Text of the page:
4. Aggressive hiring across the country has made competing for talent more difficult.

In search of growth, we’ve seen the level of aggression in hiring practices increase significantly in recent years – as companies strive to attract, recruit, and retain the people who can take their organizations to the next level. This naturally creates competition in terms of salaries as the best and brightest have many different options to choose from.

While some of the competition comes down to other aspects such as company culture, job perks and benefits, mission, and so on – financial compensation still remains a core negotiating tactic that is utilized by everyone. Therefore, if you want to compete for this top talent and bring it into your company, you have to match (and often exceed) industry-related salaries that are on the up and up.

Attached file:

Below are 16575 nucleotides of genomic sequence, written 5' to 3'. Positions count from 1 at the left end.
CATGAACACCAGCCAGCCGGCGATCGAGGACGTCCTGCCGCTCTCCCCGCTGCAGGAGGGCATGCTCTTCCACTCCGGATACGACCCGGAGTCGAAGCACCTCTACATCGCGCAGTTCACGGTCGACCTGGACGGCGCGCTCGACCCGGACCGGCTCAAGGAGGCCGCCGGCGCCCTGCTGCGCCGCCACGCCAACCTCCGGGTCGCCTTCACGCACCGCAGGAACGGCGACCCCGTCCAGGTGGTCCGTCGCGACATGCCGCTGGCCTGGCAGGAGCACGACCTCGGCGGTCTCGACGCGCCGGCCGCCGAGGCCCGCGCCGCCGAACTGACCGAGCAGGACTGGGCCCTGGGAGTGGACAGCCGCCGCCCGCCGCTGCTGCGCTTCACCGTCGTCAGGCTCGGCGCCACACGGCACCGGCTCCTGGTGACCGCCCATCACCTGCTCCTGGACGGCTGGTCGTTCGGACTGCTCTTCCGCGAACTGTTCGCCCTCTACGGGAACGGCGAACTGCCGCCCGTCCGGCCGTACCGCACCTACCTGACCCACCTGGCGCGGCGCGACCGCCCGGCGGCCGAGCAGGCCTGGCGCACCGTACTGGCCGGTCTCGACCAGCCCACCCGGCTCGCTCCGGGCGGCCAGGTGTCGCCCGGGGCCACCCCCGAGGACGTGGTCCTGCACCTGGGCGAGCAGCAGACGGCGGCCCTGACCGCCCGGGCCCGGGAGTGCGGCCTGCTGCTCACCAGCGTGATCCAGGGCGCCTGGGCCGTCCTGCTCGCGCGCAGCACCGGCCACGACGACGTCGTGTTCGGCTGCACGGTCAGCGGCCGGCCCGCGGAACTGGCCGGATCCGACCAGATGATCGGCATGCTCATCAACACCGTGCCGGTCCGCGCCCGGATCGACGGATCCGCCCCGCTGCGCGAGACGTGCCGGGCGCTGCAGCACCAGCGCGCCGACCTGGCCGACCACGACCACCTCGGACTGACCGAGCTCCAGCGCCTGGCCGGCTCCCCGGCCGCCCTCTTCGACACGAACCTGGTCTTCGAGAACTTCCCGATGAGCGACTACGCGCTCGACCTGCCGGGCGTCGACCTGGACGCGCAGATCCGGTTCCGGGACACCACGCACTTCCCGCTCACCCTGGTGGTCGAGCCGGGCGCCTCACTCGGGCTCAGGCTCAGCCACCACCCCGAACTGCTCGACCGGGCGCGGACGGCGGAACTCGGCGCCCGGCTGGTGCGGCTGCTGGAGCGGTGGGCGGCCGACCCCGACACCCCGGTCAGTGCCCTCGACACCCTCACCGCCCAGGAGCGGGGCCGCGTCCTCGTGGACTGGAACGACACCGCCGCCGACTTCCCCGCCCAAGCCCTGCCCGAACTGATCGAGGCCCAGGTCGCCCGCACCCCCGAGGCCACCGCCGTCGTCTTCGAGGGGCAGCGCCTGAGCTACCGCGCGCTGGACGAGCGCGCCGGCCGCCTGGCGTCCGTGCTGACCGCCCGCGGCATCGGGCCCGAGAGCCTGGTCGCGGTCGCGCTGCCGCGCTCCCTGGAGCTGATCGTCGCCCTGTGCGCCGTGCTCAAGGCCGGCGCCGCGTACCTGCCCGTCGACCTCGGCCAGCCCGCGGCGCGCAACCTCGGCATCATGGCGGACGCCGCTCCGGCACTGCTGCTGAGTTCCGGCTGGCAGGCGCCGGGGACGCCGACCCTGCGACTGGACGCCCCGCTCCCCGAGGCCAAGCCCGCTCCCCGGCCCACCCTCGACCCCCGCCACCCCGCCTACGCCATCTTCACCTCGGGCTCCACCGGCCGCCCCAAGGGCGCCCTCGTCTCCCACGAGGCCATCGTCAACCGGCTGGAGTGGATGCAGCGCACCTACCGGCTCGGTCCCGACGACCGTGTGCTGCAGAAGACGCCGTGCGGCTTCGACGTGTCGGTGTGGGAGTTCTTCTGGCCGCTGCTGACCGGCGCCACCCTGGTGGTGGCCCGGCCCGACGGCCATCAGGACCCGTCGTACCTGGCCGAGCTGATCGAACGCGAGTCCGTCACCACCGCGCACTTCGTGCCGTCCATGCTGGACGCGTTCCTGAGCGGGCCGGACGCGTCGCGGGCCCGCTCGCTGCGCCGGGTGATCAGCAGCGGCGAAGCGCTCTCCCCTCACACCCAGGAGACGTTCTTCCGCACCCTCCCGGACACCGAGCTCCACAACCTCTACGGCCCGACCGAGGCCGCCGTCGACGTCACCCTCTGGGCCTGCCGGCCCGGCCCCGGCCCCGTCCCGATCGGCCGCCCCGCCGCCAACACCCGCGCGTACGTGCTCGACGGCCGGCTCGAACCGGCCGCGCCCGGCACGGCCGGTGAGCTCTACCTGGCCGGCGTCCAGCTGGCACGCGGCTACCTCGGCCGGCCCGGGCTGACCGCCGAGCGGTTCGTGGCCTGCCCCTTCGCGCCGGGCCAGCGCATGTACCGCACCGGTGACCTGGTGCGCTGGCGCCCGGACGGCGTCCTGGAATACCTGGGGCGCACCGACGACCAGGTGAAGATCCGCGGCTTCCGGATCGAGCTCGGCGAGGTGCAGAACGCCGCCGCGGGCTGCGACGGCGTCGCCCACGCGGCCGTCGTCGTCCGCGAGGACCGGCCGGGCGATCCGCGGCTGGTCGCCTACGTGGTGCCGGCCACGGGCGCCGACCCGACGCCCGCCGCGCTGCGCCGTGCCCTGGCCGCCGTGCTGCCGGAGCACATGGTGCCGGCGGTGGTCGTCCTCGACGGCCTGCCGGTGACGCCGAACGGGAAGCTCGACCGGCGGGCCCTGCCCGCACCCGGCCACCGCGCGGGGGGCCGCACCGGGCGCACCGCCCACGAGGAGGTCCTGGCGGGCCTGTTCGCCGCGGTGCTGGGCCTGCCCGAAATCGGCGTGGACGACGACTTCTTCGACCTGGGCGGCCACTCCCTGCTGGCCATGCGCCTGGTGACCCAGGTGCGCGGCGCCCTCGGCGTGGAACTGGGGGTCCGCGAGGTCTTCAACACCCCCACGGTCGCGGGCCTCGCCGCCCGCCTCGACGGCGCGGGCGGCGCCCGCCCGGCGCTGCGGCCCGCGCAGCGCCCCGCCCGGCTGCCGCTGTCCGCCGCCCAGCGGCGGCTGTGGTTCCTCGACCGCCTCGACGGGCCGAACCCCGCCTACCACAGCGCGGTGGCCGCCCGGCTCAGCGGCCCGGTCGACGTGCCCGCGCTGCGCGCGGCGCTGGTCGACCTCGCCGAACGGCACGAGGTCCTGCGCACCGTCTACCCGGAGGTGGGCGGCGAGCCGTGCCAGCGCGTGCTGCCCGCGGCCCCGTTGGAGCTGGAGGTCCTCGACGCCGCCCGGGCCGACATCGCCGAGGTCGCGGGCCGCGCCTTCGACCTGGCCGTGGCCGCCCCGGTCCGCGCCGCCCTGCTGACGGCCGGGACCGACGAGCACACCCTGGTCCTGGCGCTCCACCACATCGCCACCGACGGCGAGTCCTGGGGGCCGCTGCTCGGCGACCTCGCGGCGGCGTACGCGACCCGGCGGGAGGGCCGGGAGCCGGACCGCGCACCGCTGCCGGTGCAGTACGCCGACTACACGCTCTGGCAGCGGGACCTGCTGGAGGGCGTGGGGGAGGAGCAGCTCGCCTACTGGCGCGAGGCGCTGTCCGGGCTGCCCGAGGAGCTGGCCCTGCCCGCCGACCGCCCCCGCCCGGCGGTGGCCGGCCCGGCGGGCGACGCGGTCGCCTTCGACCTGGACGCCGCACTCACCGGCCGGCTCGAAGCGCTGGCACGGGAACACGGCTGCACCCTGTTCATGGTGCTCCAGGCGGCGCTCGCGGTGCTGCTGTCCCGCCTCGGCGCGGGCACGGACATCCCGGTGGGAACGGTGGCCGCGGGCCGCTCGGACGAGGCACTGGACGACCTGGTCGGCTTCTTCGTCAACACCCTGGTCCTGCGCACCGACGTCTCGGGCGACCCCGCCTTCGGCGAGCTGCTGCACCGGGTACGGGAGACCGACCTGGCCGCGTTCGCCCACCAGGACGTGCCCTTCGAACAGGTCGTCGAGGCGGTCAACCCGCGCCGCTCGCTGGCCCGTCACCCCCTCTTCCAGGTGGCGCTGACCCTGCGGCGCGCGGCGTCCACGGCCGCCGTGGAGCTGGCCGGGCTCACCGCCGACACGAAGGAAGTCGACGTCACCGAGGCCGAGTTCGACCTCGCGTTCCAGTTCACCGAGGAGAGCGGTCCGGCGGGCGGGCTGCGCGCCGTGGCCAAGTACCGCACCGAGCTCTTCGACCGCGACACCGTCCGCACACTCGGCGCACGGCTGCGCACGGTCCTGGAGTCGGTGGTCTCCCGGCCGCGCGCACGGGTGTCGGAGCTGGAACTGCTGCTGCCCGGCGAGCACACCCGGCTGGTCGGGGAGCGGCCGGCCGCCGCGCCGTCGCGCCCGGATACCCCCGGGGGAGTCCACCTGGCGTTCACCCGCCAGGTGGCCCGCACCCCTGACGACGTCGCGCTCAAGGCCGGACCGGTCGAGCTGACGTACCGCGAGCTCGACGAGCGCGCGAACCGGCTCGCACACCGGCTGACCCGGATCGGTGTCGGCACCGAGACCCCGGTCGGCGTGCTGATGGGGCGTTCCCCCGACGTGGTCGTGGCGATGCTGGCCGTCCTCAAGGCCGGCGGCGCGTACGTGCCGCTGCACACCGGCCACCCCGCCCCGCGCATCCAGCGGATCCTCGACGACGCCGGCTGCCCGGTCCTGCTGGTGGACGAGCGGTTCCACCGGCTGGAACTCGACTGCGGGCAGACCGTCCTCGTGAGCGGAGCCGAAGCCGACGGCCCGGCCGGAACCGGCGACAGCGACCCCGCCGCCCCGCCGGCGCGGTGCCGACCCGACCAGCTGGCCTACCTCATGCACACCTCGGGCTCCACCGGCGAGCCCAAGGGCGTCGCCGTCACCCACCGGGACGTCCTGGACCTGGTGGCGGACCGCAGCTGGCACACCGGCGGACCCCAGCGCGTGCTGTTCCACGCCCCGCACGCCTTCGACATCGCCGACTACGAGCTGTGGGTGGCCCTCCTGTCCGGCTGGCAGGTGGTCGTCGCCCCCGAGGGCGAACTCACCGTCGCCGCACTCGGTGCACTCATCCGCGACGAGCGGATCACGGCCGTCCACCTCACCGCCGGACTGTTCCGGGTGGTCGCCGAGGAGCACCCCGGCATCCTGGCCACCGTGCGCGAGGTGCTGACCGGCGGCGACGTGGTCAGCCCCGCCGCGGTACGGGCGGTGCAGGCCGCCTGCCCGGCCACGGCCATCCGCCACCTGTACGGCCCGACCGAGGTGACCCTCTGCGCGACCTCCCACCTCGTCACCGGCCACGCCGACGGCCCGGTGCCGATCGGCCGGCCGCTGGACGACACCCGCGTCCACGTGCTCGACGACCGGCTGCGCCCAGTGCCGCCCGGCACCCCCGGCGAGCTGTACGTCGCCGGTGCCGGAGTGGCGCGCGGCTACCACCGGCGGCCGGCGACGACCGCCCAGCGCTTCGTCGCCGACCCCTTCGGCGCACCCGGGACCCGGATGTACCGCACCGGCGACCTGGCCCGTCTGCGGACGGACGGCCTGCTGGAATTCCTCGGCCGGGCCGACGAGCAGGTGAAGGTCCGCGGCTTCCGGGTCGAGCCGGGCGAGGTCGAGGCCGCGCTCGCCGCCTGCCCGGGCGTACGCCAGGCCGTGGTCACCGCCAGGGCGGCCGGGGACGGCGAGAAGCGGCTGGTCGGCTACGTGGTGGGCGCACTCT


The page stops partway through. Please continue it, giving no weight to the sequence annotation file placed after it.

5. Labor shortages are pushing salaries up.

The US has found itself in a position of labor shortage where we simply aren’t getting the number of people that we need to fit into the new world of work. The US unemployment rate is still close to a historic low at 3.7%. As roles shift and the context of the business landscape changes, the labor market is struggling to produce enough people with the right skills and experience to fill open positions.